He also sees the criticisms of exceptional players as the brayings of philistines. He is like Al Davis in that he believes that in the end, talent must be honored and talent plus work will win out. That means that the coach at any given time is at least partially responsible for finding those buttons hit in those combinations to get consistent excellence from that talent as Todd McLellan has done with Thornton despite asking him to change his game yet again, and as he still struggles to do with Marleau.And the circle will whirl again with the next generation of Sharks the Ryane CloweJoe PavelskiLogan CoutureJason Demers group of homegrowns. Its just how the hockey world works, has worked, and always will work. Yes, even in the Bay Area, where the game is in bloom for only two months a year.In that way, Wilson has it ridiculously easy. The media following his team is small, fairly malleable, and in some cases out-and-out fanboyesque.But his players come from Canada, and their families read the Globe and Mail and Sun Papers and National Post and Province and Star and Le Devoir, so there is always some blowback to make Wilson grind down some tooth enamel.He never says so out loud, of course. He gets downright adamant when he says he doesnt pay attention to the media horde.But you dont get adamant by not paying attention, no matter how much he may protest. One way or another, he knows what is said and written, he knows who says and writes it, and he knows in many cases how those in question got the information that spurred them to say and write it.So in a series that will be defined by the masses in two ways by who wins, and who remains a group of choking, gagging, retching failing curs he grits his teeth. He is right when he says it is about the players, but thats only in the result sense. The bigger picture is about pride of identification between two cities whose hockey teams have nudged greatness without actually seizing it.RELATED: Canucks had edge over Sharks in regular season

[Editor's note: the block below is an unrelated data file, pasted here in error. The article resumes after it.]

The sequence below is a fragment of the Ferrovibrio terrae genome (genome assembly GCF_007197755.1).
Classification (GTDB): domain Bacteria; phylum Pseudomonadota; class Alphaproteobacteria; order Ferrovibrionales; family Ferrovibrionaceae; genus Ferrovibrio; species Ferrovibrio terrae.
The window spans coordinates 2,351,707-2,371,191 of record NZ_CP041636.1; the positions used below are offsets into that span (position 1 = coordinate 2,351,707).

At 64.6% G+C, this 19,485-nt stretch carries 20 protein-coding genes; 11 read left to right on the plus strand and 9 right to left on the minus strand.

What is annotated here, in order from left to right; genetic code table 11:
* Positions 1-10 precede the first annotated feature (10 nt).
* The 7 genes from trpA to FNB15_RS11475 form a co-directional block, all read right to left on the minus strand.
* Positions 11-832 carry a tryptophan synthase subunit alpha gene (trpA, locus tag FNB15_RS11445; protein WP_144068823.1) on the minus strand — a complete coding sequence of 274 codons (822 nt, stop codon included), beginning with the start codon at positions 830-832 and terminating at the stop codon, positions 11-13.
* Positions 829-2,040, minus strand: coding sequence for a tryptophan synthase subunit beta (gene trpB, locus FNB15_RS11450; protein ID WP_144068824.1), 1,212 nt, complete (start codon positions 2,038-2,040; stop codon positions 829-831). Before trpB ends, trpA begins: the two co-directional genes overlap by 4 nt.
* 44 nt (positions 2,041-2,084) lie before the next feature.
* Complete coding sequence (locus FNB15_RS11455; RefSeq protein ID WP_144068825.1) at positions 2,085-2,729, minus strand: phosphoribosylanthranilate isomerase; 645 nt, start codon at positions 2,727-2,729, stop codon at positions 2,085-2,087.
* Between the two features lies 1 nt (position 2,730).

Add to that being on the West Coast, which is the wrong coast for continental attention, and not being part of the Original Snob . . . er, Six, and you get inferiority complexes that Wilson, as someone who likes it to be about the players, can find silently vexing. He likes the cocoon of playoff hockey, but he knows it isnt air tight. Hell, hes always one curious investor with time to kill and an urge to chat from brushing up against the public.So well put it this way. Whatever may happen in this series, the players are their own and only salvations. If the Sharks are better than the Canucks, they should win. If they arent, they wont. Thats the only math that works, because over a series, the better team gets what it deserves almost every time.In other words, winning cures everything, and winning 16 times saves all souls and polishes all reputations. Everyone says and writes lovely things, everyone sings a happy tune, and Doug Wilson aw-shucks his way through the howdjadoit interviews with a definite afterglow that he never got to enjoy as a player or executive.Until then, its a skull-crushing nightmare in which too little can be controlled and too much is in the hands of fate. Both for San Jose, which is 0-for-20, and Vancouver, which is 0-for-40.With all the civic scars to prove it.